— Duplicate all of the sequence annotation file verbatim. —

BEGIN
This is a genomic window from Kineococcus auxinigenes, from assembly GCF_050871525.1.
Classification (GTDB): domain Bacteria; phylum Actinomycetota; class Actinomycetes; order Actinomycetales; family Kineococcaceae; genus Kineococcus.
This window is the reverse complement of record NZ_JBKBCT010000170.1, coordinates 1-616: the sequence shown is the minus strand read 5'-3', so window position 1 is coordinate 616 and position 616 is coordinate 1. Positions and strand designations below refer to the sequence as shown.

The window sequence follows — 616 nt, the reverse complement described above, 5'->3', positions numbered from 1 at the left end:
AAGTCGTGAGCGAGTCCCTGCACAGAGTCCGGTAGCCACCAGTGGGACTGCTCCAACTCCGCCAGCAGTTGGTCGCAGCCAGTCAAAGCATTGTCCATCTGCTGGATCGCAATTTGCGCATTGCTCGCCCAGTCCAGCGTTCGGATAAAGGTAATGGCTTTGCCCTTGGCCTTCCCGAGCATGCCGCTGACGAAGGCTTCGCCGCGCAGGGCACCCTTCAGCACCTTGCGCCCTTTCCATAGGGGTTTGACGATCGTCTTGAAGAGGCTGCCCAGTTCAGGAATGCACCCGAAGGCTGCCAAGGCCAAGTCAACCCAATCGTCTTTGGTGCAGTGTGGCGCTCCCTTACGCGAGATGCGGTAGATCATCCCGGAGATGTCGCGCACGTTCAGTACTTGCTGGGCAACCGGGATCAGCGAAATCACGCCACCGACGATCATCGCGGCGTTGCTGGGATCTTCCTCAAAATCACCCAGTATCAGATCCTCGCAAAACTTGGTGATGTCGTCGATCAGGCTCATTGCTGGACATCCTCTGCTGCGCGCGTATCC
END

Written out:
This is a genomic window from Kineococcus auxinigenes, from assembly GCF_050871525.1.
Classification (GTDB): domain Bacteria; phylum Actinomycetota; class Actinomycetes; order Actinomycetales; family Kineococcaceae; genus Kineococcus.
This window is the reverse complement of record NZ_JBKBCT010000170.1, coordinates 1-616: the sequence shown is the minus strand read 5'-3', so window position 1 is coordinate 616 and position 616 is coordinate 1. Positions and strand designations below refer to the sequence as shown.

The window sequence follows — 616 nt, the reverse complement described above, 5'->3', positions numbered from 1 at the left end:
AAGTCGTGAGCGAGTCCCTGCACAGAGTCCGGTAGCCACCAGTGGGACTGCTCCAACTCCGCCAGCAGTTGGTCGCAGCCAGTCAAAGCATTGTCCATCTGCTGGATCGCAATTTGCGCATTGCTCGCCCAGTCCAGCGTTCGGATAAAGGTAATGGCTTTGCCCTTGGCCTTCCCGAGCATGCCGCTGACGAAGGCTTCGCCGCGCAGGGCACCCTTCAGCACCTTGCGCCCTTTCCATAGGGGTTTGACGATCGTCTTGAAGAGGCTGCCCAGTTCAGGAATGCACCCGAAGGCTGCCAAGGCCAAGTCAACCCAATCGTCTTTGGTGCAGTGTGGCGCTCCCTTACGCGAGATGCGGTAGATCATCCCGGAGATGTCGCGCACGTTCAGTACTTGCTGGGCAACCGGGATCAGCGAAATCACGCCACCGACGATCATCGCGGCGTTGCTGGGATCTTCCTCAAAATCACCCAGTATCAGATCCTCGCAAAACTTGGTGATGTCGTCGATCAGGCTCATTGCTGGACATCCTCTGCTGCGCGCGTATCC